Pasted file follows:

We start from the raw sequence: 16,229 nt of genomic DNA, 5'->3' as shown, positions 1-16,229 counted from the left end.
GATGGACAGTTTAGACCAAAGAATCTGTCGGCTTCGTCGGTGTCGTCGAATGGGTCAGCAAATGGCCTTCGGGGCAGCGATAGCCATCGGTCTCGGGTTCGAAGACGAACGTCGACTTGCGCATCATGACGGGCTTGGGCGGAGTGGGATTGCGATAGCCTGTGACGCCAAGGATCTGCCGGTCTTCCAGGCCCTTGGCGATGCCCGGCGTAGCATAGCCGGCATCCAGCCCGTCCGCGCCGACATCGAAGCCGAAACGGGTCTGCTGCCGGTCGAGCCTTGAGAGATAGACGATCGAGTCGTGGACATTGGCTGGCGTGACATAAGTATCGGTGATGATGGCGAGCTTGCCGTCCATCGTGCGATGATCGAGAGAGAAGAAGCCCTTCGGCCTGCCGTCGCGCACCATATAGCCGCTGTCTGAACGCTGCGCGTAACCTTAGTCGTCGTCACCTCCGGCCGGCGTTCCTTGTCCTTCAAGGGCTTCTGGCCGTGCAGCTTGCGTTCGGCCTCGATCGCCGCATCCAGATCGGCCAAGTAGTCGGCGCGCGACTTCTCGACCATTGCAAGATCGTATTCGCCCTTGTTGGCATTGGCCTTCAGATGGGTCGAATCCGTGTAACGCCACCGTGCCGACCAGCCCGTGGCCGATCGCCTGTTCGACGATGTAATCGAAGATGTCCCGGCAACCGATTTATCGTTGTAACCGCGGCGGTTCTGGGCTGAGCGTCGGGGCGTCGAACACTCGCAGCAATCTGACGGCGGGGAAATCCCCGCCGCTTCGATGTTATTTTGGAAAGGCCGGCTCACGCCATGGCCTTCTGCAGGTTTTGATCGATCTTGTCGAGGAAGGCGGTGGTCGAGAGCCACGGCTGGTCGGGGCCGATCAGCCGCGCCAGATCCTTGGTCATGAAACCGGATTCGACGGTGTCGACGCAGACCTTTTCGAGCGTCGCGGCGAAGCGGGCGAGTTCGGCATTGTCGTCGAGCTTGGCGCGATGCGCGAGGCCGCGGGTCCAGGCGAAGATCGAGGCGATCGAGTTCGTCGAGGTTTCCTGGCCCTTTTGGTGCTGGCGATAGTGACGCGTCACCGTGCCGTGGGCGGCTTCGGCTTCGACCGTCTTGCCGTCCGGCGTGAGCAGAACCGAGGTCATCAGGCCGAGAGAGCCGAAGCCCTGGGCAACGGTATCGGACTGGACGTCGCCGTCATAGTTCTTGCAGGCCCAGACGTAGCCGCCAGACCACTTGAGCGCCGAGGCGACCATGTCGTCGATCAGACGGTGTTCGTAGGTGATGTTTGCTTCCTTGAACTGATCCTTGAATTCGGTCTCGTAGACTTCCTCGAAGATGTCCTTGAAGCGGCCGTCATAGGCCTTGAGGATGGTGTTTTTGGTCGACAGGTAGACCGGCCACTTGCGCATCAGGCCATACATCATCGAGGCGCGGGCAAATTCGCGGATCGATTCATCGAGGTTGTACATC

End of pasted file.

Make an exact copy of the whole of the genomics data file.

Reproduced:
We start from the raw sequence: 16,229 nt of genomic DNA, 5'->3' as shown, positions 1-16,229 counted from the left end.
GATGGACAGTTTAGACCAAAGAATCTGTCGGCTTCGTCGGTGTCGTCGAATGGGTCAGCAAATGGCCTTCGGGGCAGCGATAGCCATCGGTCTCGGGTTCGAAGACGAACGTCGACTTGCGCATCATGACGGGCTTGGGCGGAGTGGGATTGCGATAGCCTGTGACGCCAAGGATCTGCCGGTCTTCCAGGCCCTTGGCGATGCCCGGCGTAGCATAGCCGGCATCCAGCCCGTCCGCGCCGACATCGAAGCCGAAACGGGTCTGCTGCCGGTCGAGCCTTGAGAGATAGACGATCGAGTCGTGGACATTGGCTGGCGTGACATAAGTATCGGTGATGATGGCGAGCTTGCCGTCCATCGTGCGATGATCGAGAGAGAAGAAGCCCTTCGGCCTGCCGTCGCGCACCATATAGCCGCTGTCTGAACGCTGCGCGTAACCTTAGTCGTCGTCACCTCCGGCCGGCGTTCCTTGTCCTTCAAGGGCTTCTGGCCGTGCAGCTTGCGTTCGGCCTCGATCGCCGCATCCAGATCGGCCAAGTAGTCGGCGCGCGACTTCTCGACCATTGCAAGATCGTATTCGCCCTTGTTGGCATTGGCCTTCAGATGGGTCGAATCCGTGTAACGCCACCGTGCCGACCAGCCCGTGGCCGATCGCCTGTTCGACGATGTAATCGAAGATGTCCCGGCAACCGATTTATCGTTGTAACCGCGGCGGTTCTGGGCTGAGCGTCGGGGCGTCGAACACTCGCAGCAATCTGACGGCGGGGAAATCCCCGCCGCTTCGATGTTATTTTGGAAAGGCCGGCTCACGCCATGGCCTTCTGCAGGTTTTGATCGATCTTGTCGAGGAAGGCGGTGGTCGAGAGCCACGGCTGGTCGGGGCCGATCAGCCGCGCCAGATCCTTGGTCATGAAACCGGATTCGACGGTGTCGACGCAGACCTTTTCGAGCGTCGCGGCGAAGCGGGCGAGTTCGGCATTGTCGTCGAGCTTGGCGCGATGCGCGAGGCCGCGGGTCCAGGCGAAGATCGAGGCGATCGAGTTCGTCGAGGTTTCCTGGCCCTTTTGGTGCTGGCGATAGTGACGCGTCACCGTGCCGTGGGCGGCTTCGGCTTCGACCGTCTTGCCGTCCGGCGTGAGCAGAACCGAGGTCATCAGGCCGAGAGAGCCGAAGCCCTGGGCAACGGTATCGGACTGGACGTCGCCGTCATAGTTCTTGCAGGCCCAGACGTAGCCGCCAGACCACTTGAGCGCCGAGGCGACCATGTCGTCGATCAGACGGTGTTCGTAGGTGATGTTTGCTTCCTTGAACTGATCCTTGAATTCGGTCTCGTAGACTTCCTCGAAGATGTCCTTGAAGCGGCCGTCATAGGCCTTGAGGATGGTGTTTTTGGTCGACAGGTAGACCGGCCACTTGCGCATCAGGCCATACATCATCGAGGCGCGGGCAAATTCGCGGATCGATTCATCGAGGTTGTACATC